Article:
Casinos beckon you to indulge in the neon pleasures of the Strip. Supposedly hip insiders warn you to stay away. So who is right? The answer is both. If you want to truly experience Las Vegas, you must embrace its cliches (gambling, showgirls, champagne) along with its lesser-celebrated assets (nature, art, history). Here’s how to do just that:
Hidden in a strip mall (like many great things in Las Vegas), this vaguely nautical hideout on the west side of town serves shareable small plates with a focus on seafood. Get the spicy tuna tartare and waffle fries—a combination you did not realize has been missing from your life.
When people talk about good food in the Arts District, they’re usually talking about Esther’s Kitchen. Make reservation at this minimalist Italian restaurant and get ready for homemade pasta, sourdough pizza, and charcuterie.
Hidden behind an unmarked door in Chinatown, Gabi is a fairytale-like Korean coffee shop with fittingly colorful desserts, tea service, and decor that would make Alice in Wonderland jealous.
Venture east on Fremont Street (yep, just a little bit further) and you’ll find the coolest coffee shop in Las Vegas. The scene is lively and sun-soaked, and the menu—which includes chimichurri steak and eggs, shakshuka, and spicy bourbon fried chicken—is the real deal.
Roy Choi’s spot at Park MGM brings the best of Los Angeles to Las Vegas. The neon-soaked, plant-filled dining room is extremely cool. Order something from the LA Sh*t menu, which includes elote, short rib tacos, and charred carrots.
From the musicians and dancers to tableside prime rib carving and mignardises served in music boxes, everything at Mayfair Supper Club is a production in the best way. The immersive dining experience is worth the hefty price tag—and the view of the Bellagio Fountains doesn’t hurt.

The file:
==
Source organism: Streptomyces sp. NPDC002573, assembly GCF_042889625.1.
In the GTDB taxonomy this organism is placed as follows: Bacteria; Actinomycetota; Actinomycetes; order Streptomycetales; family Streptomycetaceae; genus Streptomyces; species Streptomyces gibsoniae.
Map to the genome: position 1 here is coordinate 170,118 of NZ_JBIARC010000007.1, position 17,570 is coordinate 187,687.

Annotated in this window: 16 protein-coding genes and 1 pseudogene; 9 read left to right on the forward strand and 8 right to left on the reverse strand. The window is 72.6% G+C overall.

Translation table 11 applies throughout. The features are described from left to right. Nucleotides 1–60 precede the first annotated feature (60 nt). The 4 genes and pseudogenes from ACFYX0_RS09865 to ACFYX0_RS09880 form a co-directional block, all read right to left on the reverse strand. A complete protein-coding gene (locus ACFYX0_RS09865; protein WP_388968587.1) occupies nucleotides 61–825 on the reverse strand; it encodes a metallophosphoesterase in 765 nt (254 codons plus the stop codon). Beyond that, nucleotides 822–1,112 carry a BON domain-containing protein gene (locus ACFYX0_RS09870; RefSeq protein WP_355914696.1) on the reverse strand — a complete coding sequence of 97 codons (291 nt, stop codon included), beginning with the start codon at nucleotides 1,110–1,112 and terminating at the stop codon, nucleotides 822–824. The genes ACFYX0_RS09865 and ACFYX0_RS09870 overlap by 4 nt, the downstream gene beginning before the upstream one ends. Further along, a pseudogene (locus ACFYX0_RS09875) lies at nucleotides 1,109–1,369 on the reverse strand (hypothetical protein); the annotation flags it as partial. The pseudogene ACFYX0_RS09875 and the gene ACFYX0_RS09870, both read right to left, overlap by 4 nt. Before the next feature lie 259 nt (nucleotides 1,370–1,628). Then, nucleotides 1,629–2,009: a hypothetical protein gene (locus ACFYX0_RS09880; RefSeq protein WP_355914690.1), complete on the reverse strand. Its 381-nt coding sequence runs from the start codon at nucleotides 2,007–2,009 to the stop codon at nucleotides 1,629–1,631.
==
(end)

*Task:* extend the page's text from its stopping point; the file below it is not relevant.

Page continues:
Set sail at this otherworldly Chinatown tiki bar, where the ceiling is made of twinkling stars, cocktails are served in pineapples, and foul-mouthed animatronic parrots provide commentary.
This Gatsby-esque art deco cocktail lounge at the Palazzo is where you want to be if you’re looking for old-fashioned cocktails like Airmails and Gimlets. There’s also a champagne call button, which is kind of the most Vegas thing ever.
Ghost Donkey is a string light-adorned mezcal speakeasy at the Cosmopolitan. Look for the green door with the donkey on it, and you’re in.
True story: In the 50’s, people used to climb on the roof of this Downtown watering hole and watch atomic bombs explode in the desert. These days, it’s popping off inside, where craft beer and cocktails are always in style.
Part antique shop, part bar, ReBAR is your Arts District destination for craft cocktails and your next great vintage find.
This blink-and-you’ll-miss-it bar just so happens to be one of the best live music venues in Vegas. The setting is no-frills but the cocktails are surprisingly fancy, as is the pizza.
Step inside this rainbow building in the Arts District and see artists at work in their studios plus live theater events. First Friday is the best evening to visit, but Preview Thursday the night prior offers a less crowded experience.
Take a self-guided tour of Downtown and the Arts District and see murals and installations. One highlight is Felipe Pantone’s 3D mural on 7th Street and Ogden Avenue, which uses a prismatic lightning strike to thrilling effect.
Just east of the Strip at UNLV, this underrated art museum offers free admission and a rotating collection of pieces with a Southern Nevada focus.
Available only by appointment (slots book super early, FYI), this secret immersive light installation is hidden above the Louis Vuitton store at City Center on the Strip.
In the no man’s land desert 10 miles south of Vegas, towering stacks of technicolor boulders appear off of I-15. This is Ugo Rondinone’s Seven Magic Mountains, a once-temporary installation that has become a road trip landmark.